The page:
The United States Department of Agriculture (USDA) has released information regarding the first government certification and labeling process for non-GMO foods. The USDA’s program would be voluntary, and would require participating companies to pay a fee in order to undergo USDA review. Following approval, the companies would be able to label their products as “USDA Process Verified” and free of GMOs.
According to Agriculture Secretary Tom Vilsack, the department’s Agirculture Marketing Service, or AMS, will be responsible for overseeing implementation of the certification program. Currently, AMS is responsible for vetting claims that products are “humanely raised” or raised without the use of antibiotics. This verification process also requires payment of a fee.
“Recently, a leading global company asked AMS to help verify that the corn and soybeans it uses in its products are not genetically engineered so that the company could label the products as such,” wrote Vilsack in a May 1, 2015 letter to USDA employees regarding the certification program. “AMS worked with the company to develop testing and verification processes to verify the non-GE claim.” Vilsack has declined to identify the corn and soybean producer that sought certification, and who worked with AMS to develop the certification process.
GMOs, or genetically modified foods, are foods whose seeds have undergone genetic engineering in laboratories to modify certain traits, including drought tolerance and resistance to herbicides. Most of the United States’ corn and soybean crops are now planted with GMO seeds. Many believe that there are untold health dangers to consuming GMOs, and shun them for other alleged side effects like the potential for GMO varietals to cross-breed with wild varieties, creating wild plant super species. Proponents support the use and development of GMOs based on their potential ability to solve the current and rapidly increasing food shortage problem, highlighting the lack of scientific evidence indicating that there are health dangers associated with GMO consumption.
The United States Food and Drug Administration (FDA) has been involved with issues involving GMOs since the 1990s, and is in the process of developing a guidance document on the subject of voluntary GMO labeling practices. According to the FDA’s current misbranding law, “a food is misbranded if statements on it label or in its labeling are false or misleading in any particular.” Additionally, “both the presence and the absence of information are relevant to whether labeling is misleading.” The guidance document provides an overview of other current FDA labeling laws and how GMO-related information may be presented on packaging and in advertisements in order to comply with these laws.
For example, the document notes that use of the term “free” in a non-GMO label may not be entirely accurate due to the chance possibility that GMO derivatives found their way into one of the product’s ingredients. The document encourages producers to use statements such as, “We do not use ingredients that were produced using biotechnology” as opposed to outright claims that a product is GMO free. The document also encourages producers to review the FDA’s current organic labeling certification requirements, noting that these requirements would probably be sufficient to substantiate claims that a food was not produced using genetic engineering.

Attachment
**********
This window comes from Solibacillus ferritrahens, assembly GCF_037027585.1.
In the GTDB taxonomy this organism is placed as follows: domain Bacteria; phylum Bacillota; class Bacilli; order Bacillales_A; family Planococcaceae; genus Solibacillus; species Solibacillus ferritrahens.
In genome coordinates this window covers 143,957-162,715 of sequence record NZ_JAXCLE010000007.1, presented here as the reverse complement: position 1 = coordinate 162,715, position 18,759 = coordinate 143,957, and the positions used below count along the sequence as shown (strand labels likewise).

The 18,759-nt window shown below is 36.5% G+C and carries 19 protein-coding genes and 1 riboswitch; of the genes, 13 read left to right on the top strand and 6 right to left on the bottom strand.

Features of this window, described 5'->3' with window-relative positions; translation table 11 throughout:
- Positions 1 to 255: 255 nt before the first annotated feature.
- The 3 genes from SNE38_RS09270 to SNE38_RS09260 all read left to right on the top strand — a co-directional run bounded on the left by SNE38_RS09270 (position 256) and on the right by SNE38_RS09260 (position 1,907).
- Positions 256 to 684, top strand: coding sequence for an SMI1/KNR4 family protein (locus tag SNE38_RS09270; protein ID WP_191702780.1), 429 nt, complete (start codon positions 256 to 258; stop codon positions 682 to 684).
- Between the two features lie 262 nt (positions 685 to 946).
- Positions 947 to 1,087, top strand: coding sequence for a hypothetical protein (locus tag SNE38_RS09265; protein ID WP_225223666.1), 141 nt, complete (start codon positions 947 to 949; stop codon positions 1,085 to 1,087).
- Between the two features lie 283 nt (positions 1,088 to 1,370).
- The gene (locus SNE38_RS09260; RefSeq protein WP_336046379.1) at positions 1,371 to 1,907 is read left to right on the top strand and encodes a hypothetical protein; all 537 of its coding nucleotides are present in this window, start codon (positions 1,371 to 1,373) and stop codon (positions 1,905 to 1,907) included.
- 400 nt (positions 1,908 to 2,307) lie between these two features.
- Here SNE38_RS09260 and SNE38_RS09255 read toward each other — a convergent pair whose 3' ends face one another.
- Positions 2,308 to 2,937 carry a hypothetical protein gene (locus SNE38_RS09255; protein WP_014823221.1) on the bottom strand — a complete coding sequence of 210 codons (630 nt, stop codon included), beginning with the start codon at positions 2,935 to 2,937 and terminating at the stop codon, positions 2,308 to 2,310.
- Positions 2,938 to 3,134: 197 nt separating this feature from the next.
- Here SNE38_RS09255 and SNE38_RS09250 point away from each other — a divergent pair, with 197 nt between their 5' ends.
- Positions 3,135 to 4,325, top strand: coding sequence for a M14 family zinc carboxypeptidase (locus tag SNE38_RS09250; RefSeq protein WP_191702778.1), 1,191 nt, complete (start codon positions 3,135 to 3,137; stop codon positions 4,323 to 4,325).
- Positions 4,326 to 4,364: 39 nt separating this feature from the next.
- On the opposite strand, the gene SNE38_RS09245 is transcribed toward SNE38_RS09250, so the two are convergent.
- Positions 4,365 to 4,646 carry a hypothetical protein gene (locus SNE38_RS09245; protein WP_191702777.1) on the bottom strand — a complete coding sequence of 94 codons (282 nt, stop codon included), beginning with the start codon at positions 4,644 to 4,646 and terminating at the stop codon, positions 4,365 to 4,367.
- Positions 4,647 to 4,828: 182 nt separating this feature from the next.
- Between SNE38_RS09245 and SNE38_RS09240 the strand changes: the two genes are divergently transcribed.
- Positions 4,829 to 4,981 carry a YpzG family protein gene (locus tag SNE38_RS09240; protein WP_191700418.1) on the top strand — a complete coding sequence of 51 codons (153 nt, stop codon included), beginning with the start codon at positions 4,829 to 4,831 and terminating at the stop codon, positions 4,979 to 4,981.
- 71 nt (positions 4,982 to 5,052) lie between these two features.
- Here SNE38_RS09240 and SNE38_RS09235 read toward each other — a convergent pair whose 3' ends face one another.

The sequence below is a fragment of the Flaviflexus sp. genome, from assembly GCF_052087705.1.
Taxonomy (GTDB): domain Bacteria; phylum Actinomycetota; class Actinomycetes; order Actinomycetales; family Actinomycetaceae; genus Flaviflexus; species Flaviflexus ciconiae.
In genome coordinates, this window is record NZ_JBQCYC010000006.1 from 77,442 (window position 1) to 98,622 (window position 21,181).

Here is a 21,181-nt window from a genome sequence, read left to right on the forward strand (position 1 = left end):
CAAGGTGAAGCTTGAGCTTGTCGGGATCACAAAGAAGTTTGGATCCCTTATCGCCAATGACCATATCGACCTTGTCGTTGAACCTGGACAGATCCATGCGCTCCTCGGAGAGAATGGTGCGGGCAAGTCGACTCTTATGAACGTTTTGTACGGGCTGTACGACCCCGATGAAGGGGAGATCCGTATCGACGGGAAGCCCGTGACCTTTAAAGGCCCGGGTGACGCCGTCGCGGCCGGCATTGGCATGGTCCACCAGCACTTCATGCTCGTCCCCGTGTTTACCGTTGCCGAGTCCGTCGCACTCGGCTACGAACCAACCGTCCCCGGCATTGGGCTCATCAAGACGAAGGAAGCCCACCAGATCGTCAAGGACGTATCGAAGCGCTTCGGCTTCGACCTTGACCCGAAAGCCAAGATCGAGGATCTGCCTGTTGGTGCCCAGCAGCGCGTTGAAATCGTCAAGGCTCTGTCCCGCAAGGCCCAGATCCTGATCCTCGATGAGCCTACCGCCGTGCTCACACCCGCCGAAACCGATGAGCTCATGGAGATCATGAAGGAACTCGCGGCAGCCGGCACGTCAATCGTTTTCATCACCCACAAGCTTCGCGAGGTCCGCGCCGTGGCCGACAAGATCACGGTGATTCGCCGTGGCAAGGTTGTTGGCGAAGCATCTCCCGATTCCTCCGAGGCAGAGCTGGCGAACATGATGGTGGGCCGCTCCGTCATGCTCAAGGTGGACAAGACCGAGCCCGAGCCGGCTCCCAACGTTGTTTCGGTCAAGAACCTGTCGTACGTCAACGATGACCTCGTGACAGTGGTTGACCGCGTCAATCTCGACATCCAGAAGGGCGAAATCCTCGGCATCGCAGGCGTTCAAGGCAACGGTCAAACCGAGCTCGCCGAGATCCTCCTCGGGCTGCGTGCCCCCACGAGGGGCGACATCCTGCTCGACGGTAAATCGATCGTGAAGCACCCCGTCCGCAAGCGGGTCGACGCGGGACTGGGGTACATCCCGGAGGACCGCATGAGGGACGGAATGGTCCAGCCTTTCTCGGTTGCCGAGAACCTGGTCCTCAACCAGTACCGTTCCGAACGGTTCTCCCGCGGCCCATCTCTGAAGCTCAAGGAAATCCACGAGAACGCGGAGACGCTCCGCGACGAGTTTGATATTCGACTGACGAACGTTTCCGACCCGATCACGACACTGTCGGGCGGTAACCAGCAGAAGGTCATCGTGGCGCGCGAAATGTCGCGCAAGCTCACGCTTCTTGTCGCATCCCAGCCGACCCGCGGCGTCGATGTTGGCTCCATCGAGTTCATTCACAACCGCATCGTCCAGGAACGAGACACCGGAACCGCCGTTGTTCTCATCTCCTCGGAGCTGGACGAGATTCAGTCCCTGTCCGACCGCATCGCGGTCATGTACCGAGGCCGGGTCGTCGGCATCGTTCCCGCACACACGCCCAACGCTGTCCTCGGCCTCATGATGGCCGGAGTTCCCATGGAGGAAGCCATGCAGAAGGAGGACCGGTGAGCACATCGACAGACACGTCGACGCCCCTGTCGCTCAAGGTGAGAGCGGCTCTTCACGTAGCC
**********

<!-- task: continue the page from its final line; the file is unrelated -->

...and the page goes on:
In 2013, the FDA approved a label for GMO-free liquid egg products and meat products, marking the first instance in which the FDA approved a GMO-free label from a third-party. The label was championed by the Non-GMO Project, a non-profit organization “committed to preserving and building sources of non-GMO products, educating consumers and providing verified non-GMO choices.” To use the label, companies must submit their products to the Non-GMO Project’s auditing process. Restaurants and delis may also use the label for specific ingredients on their menus.
As the USDA and the FDA continue to grapple with these issues, the Safe and Accurate Food Labeling Act is pending in Congress, which would preempt states from enacting GMO labeling laws. Instead, the bill would establish a voluntary labeling system similar to what the USDA intends to establish with AMS. Many anti-GMO groups and state’s rights activists are lobbying against the bill on the basis that consumers have a right to know what’s in their food. These groups would prefer a mandatory GMO labeling program, and have referred to the pending bill as the “Deny Americans Right-to-Know” Act, or DARK Act.
The role of GMOs in food production and whether they are safe for human consumption have been hotly debated in recent times. In a number of states, including Maine, Connecticut, and Vermont, passed ballot measures or legislation requiring GMO labeling. The Vermont law, however, is on hold pending the outcome of a lawsuit filed by the Grocery Manufacturers Association and other trade groups challenging the bill on the basis that it violates the First Amendment right to free speech. The Maine and Connecticut laws each include a provision requiring the Vermont law to withstand the constitutional challenge before the laws can be implemented in either state.